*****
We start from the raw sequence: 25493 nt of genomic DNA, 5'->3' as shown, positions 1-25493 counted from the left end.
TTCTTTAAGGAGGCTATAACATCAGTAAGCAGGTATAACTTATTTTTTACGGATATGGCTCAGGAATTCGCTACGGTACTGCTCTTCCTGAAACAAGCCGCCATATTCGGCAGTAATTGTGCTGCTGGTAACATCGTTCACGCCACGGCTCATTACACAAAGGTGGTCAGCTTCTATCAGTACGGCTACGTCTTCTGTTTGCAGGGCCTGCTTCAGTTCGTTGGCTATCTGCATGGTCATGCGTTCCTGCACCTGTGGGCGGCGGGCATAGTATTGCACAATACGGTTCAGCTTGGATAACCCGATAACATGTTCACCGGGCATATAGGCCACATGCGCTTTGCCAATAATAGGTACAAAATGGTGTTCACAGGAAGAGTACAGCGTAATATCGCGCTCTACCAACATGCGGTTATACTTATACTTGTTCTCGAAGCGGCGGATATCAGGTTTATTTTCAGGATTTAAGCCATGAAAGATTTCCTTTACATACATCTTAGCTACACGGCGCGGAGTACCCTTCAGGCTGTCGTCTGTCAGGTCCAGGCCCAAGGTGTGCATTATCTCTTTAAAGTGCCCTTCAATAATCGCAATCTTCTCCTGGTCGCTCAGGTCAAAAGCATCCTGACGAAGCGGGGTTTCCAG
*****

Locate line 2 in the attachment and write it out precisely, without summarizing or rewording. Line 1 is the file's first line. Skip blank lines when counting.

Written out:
TTCTTTAAGGAGGCTATAACATCAGTAAGCAGGTATAACTTATTTTTTACGGATATGGCTCAGGAATTCGCTACGGTACTGCTCTTCCTGAAACAAGCCGCCATATTCGGCAGTAATTGTGCTGCTGGTAACATCGTTCACGCCACGGCTCATTACACAAAGGTGGTCAGCTTCTATCAGTACGGCTACGTCTTCTGTTTGCAGGGCCTGCTTCAGTTCGTTGGCTATCTGCATGGTCATGCGTTCCTGCACCTGTGGGCGGCGGGCATAGTATTGCACAATACGGTTCAGCTTGGATAACCCGATAACATGTTCACCGGGCATATAGGCCACATGCGCTTTGCCAATAATAGGTACAAAATGGTGTTCACAGGAAGAGTACAGCGTAATATCGCGCTCTACCAACATGCGGTTATACTTATACTTGTTCTCGAAGCGGCGGATATCAGGTTTATTTTCAGGATTTAAGCCATGAAAGATTTCCTTTACATACATCTTAGCTACACGGCGCGGAGTACCCTTCAGGCTGTCGTCTGTCAGGTCCAGGCCCAAGGTGTGCATTATCTCTTTAAAGTGCCCTTCAATAATCGCAATCTTCTCCTGGTCGCTCAGGTCAAAAGCATCCTGACGAAGCGGGGTTTCCAG